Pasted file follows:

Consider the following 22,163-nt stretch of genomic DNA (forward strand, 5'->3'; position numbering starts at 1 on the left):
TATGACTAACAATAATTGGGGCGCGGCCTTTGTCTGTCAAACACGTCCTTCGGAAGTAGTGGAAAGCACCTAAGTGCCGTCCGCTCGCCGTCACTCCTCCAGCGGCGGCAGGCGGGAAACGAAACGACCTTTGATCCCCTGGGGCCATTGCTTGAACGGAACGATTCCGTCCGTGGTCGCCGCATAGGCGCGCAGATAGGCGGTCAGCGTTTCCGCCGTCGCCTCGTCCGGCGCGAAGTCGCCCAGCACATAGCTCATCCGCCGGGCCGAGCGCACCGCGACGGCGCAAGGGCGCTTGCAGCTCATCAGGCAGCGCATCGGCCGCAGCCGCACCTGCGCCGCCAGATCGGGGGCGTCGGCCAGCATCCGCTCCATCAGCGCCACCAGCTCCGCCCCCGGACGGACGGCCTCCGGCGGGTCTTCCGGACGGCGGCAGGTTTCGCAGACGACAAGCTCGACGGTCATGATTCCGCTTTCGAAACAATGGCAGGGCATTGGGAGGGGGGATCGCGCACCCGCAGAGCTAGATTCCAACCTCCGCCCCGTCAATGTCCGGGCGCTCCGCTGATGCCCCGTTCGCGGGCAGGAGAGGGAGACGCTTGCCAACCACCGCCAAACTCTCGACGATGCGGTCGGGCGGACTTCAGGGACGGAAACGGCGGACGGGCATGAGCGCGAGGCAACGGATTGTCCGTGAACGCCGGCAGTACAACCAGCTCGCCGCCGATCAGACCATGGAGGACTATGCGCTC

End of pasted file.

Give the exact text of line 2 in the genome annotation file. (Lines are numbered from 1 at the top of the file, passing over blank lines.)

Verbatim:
TATGACTAACAATAATTGGGGCGCGGCCTTTGTCTGTCAAACACGTCCTTCGGAAGTAGTGGAAAGCACCTAAGTGCCGTCCGCTCGCCGTCACTCCTCCAGCGGCGGCAGGCGGGAAACGAAACGACCTTTGATCCCCTGGGGCCATTGCTTGAACGGAACGATTCCGTCCGTGGTCGCCGCATAGGCGCGCAGATAGGCGGTCAGCGTTTCCGCCGTCGCCTCGTCCGGCGCGAAGTCGCCCAGCACATAGCTCATCCGCCGGGCCGAGCGCACCGCGACGGCGCAAGGGCGCTTGCAGCTCATCAGGCAGCGCATCGGCCGCAGCCGCACCTGCGCCGCCAGATCGGGGGCGTCGGCCAGCATCCGCTCCATCAGCGCCACCAGCTCCGCCCCCGGACGGACGGCCTCCGGCGGGTCTTCCGGACGGCGGCAGGTTTCGCAGACGACAAGCTCGACGGTCATGATTCCGCTTTCGAAACAATGGCAGGGCATTGGGAGGGGGGATCGCGCACCCGCAGAGCTAGATTCCAACCTCCGCCCCGTCAATGTCCGGGCGCTCCGCTGATGCCCCGTTCGCGGGCAGGAGAGGGAGACGCTTGCCAACCACCGCCAAACTCTCGACGATGCGGTCGGGCGGACTTCAGGGACGGAAACGGCGGACGGGCATGAGCGCGAGGCAACGGATTGTCCGTGAACGCCGGCAGTACAACCAGCTCGCCGCCGATCAGACCATGGAGGACTATGCGCTC